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Paul Buhrmeister
Paul Buhrmeister
© Archiv Evangelische Stiftung Alsterdorf

Paul Buhrmeister * 1892

Alsterdorfer Straße 8 (Hamburg-Nord, Winterhude)

JG. 1892
"VERLEGT" 12.10.1943
ERMORDET 29.10.1943

Paul Heinrich Buhrmeister, born 7.9.1892 in Hamburg, transported on7.8.1943 from the former Alsterdorfer Anstalten (today Evangelische Stiftung Alsterdorf) to the Eichberg sanatorium and nursing home in the Rheingau, on 12.10.1943 further transported to the Hadamar/Lahn state sanatorium, murdered on 29.10.1943 in Hadamar

Alsterdorfer Strasse 8 (Winterhude)

Hamburg was a growing city around 1890 with over 600,000 inhabitants. There was a great demand for workers in the port and free port, in trade, industry and construction. Job seekers came to the city from the surrounding rural areas, but also from far away, including the parents of Paul Heinrich Buhrmeister.

His mother, Caroline Charlotte Magdalena Rummel (born June 26, 1870 in Oldesloe), had moved to Hamburg in 1889 with her widowed mother Catharina Christina Rummel, née Timm (born April 28, 1827 in Oldesloe), from Oldesloe (from 1910 Bad Oldesloe), which at that time had a population of around 4,200. They lived in Hamburg's Neustadt (Dammtorstraße 34 and Dragonerstall 5) as subtenants. We have no information about their occupations. Paul Buhrmeister's grandmother died in 1897 at the age of 66 in the Eppendorf hospital.

The father, Friedrich Georg Buhrmeister (born February 4, 1866 in Hörne), had lived in the village of Hörne in the agricultural district of Kehdingen, just before the mouth of the Elbe. The manor house Hörne with adjoining manor park was the center of the small village with the same name. His father Johann Georg Buhrmeister, a bricklayer, lived there, his mother Adelheid Maria, née Peters, had died before the end of 1881.

In January 1890, Friedrich Buhrmeister moved to Hamburg, initially as a subtenant. In March 1891, he began working for the 1st Engineering Department of the Building Department as a "Steinbrügger-Arbeitsmann," and was later employed there as a Steinbrügger (pavement worker).

In December 1891 Friedrich Buhrmeister and Caroline Rummel were married in Hamburg, both belonged to the Evangelical Lutheran Church. Since November 1891 they lived in Hamburg-Eppendorf in Marienweg 9. There their son Paul Heinrich was born on Sept. 7, 1892. At birth, Paul is said to have had a head tumor; more precise details are not found in his patient file. Apart from Paul, the couple had no other children.

In 1893, the Buhrmeisters moved from Eppendorf to Barmbek-Süd, first to Mozartstraße 7, Haus 4 (1893-1894), Humboldtstraße 130 (1894-1896), Schumannstraße 55a II. floor (1896-1898) and then to Schumannstraße 63 into the front building, first floor (1898-1901). Caroline Buhrmeister's mother lived with them until 1896.

Due to a mental handicap, Paul Buhrmeister attended only two years of elementary school and then six years of an "auxiliary school for weakly able children." In Hamburg, the first class, a so-called "Hülfsklasse", for mentally handicapped children had been established in 1892 in an elementary school in St. Pauli (Seilerstraße). In 1900, there were already five auxiliary schools in various parts of Hamburg. Which of these schools Paul Buhrmeister attended cannot be proven due to the illegible writing in the patient's file. He broke off the apprenticeship as a cigar maker he had started after school after only a few days. The following two years he lived at home. Since April 1904, the family's new residential address was Stuvkamp 17 II. floor (Barmbek-Süd).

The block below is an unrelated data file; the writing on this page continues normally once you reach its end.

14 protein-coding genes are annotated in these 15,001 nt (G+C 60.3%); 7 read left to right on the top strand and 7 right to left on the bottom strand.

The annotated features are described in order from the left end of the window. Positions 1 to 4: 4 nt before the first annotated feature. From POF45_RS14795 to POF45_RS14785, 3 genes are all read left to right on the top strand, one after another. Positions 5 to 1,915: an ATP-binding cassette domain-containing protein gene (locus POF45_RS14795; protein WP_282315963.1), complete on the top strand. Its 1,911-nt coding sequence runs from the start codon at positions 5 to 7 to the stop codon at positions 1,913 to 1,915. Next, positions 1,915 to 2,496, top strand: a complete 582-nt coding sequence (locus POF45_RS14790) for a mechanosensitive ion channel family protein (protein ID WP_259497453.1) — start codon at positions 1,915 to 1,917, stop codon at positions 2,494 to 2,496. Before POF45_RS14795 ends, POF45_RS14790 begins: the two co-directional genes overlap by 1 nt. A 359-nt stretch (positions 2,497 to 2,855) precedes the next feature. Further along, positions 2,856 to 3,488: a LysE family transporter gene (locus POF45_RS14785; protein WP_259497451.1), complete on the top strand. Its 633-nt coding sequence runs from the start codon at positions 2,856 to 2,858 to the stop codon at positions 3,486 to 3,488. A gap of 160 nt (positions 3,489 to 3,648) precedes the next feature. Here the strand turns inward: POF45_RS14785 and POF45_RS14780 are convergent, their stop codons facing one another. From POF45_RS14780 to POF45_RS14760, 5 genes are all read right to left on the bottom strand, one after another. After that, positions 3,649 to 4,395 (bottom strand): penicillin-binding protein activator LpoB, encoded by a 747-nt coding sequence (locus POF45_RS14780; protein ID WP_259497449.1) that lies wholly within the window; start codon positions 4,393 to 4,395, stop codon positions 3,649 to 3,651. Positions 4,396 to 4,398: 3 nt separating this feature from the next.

Paul Buhrmeister's father, who worked in Hamburg as a bricklayer and stone setter, died in May 1907 at the age of 41 of stomach and liver cancer in the Eppendorf Hospital. The mother then worked as a laundress and earned 5 to 7 marks a week. With this, she could no longer afford the apartment rent of 27.50 marks per month as a widow. In June 1907, the building deputation applied to the Senate for permanent annual support of 300 marks. The justification also included a kind of assessment: "She is trying to earn a living for herself and her son by washing, but this will not be possible for her without pecuniary aid in view of her (son's) need for care and inability to work. Mrs. Buhrmeister is described by the information office of the supervisory authority for the mild foundations as quite worthy and in need of governmental support." In August, the Senate approved an annual support of 240 marks until May 1912.

Paul Buhrmeister's mother married the worker Wilhelm Scherer (born June 26, 1872 in Hamburg) in April 1909 and moved in with him at Alsterdorfer Straße 22 I. Floor. Due to the remarriage she lost her annual support.

On May 25, 1908, Paul Buhrmeister, now incapacitated, was admitted to the Langenhorn State Hospital; his mother was his guardian. About a year later, on June 14, 1909, he was transferred to the nursing home Hamburg 22 (= Versorgungsheim Farmsen), built in 1904, where he worked as a laborer in 1915. The supply home had, among other things, agriculture and a nursery. As far as possible, the people admitted to Farmsen were employed in the supply areas there, including the bakery and slaughterhouse as well as the laundry and tailor shop.